The federal statute which outlaws torture defines it as “an act committed by a person acting under the color of law specifically intended to inflict severe physical or mental pain or suffering.” The “color of law” language was included specifically because torture programs are expected to operate with government approval and legal justification. But the authors of the torture memos used Byzantine, arbitrary re-definitions of “pain and suffering” to advance the conclusion that torture is not torture. Allowing torturers to escape accountability because they established or believed thin legal pretexts flies in the face of the statutory text and demonstrates that Obama’s claim that our torturers operated in “good faith” was irrelevant at best. If Obama chooses not to enforce the very law he has promised to follow, he will severely compromise his commitment to end torture.
Obama and members of the press pretend that a step in the right direction is sufficient to fully address years of systematic human rights violations, or at least preferable to an actual public inquiry or criminal prosecution. The illusory ban is set up to take the place of actual enforcement and accountability, as though agreeing to follow the laws means the president has actually worked to changed them. This decision is couched in vague aphorisms of moving forward and stresses the importance avoiding division. But there is very little actual progress here, and it is difficult to imagine how this decision unifies the country when the majority of American support some form of investigation. Furthermore, enforcing our laws is not discretionary but a duty of the office. The President has the opportunity to protect these CIA agents and contractors through presidential pardon if he feels it just or necessary for the national well-being. Obstruction of justice is not a legitimate means towards that end.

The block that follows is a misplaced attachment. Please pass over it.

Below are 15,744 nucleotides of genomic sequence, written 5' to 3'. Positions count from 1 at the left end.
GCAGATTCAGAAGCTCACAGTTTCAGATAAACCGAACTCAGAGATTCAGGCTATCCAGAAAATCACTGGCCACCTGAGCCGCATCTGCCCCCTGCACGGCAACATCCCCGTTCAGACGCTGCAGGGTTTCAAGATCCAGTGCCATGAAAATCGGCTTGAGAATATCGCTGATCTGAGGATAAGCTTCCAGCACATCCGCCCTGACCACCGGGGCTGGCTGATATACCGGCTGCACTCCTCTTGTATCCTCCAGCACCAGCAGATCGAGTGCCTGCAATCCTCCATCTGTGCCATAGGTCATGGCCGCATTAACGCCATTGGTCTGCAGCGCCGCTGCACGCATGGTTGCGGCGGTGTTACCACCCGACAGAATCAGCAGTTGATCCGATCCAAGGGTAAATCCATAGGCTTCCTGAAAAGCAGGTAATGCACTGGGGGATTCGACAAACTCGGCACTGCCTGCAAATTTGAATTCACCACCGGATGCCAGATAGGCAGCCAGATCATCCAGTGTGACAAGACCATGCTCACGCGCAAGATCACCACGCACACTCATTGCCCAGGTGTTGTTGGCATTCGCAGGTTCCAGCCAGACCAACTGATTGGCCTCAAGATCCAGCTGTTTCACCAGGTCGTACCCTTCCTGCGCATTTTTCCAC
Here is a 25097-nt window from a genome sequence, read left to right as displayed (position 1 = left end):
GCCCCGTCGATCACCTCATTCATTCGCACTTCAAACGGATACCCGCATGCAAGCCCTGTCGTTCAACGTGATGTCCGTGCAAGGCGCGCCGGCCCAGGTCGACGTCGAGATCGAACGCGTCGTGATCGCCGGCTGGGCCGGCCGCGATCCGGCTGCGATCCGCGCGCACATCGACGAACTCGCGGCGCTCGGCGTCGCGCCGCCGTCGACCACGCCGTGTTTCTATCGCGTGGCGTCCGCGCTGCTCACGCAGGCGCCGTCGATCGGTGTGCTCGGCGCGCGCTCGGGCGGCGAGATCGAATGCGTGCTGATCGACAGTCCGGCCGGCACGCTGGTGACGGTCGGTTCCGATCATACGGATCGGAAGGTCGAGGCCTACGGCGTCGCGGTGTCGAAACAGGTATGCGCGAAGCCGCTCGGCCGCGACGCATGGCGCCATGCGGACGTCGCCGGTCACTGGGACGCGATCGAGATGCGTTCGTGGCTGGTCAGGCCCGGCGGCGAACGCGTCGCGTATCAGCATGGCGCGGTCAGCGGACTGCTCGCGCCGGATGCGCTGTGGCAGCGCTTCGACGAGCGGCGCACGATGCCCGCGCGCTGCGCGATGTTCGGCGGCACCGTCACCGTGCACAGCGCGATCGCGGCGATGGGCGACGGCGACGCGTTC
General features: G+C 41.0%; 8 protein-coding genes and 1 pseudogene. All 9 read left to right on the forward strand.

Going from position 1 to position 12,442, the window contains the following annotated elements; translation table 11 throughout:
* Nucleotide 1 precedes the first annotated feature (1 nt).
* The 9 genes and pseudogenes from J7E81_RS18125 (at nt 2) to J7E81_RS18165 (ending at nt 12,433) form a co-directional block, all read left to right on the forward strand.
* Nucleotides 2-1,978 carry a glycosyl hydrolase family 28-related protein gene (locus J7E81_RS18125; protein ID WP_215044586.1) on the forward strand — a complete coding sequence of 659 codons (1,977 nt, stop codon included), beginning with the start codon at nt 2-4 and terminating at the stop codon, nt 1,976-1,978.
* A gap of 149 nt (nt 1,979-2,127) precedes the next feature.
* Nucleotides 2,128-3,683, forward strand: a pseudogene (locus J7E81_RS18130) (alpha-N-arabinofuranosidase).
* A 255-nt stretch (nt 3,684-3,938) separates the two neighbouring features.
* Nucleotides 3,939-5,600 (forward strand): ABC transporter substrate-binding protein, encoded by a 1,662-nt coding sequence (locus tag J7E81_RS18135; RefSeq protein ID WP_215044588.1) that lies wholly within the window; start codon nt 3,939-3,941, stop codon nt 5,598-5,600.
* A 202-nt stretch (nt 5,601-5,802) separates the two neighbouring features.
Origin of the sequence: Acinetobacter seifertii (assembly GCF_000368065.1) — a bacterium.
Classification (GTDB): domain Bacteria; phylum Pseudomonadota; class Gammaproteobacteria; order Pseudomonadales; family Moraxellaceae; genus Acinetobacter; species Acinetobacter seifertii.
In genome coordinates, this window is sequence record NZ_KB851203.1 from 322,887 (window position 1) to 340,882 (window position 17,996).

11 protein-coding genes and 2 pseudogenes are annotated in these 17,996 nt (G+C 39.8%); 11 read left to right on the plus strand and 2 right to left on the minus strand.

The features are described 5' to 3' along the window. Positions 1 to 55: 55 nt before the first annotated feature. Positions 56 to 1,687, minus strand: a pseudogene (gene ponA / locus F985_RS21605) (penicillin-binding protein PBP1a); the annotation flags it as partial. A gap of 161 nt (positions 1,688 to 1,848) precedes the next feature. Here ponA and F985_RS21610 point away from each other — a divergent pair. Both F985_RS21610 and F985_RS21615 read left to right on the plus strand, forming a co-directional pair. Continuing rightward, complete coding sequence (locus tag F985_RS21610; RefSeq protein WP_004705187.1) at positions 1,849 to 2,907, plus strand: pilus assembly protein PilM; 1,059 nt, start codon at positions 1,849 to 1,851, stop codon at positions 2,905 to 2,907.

Perhaps most disturbing about this navel-gazing is the assumption that the primary focus on any torture investigation should be its effect on the American public. But the American public is not the victim here. The victims are for the most part still locked away in foreign prisons. We have brutalized thousands of people through our torture program. Many of them are innocent of all wrongdoing, many of them are murderers, many are American citizens—the facts of their cases do not matter. All of them have the right to see the men and women who tortured them brought to justice, even if we find it inconvenient or unpleasant.
Randolph Brickey is a first year law student at the University of Minnesota; this article originally appeared on CampusProgress.org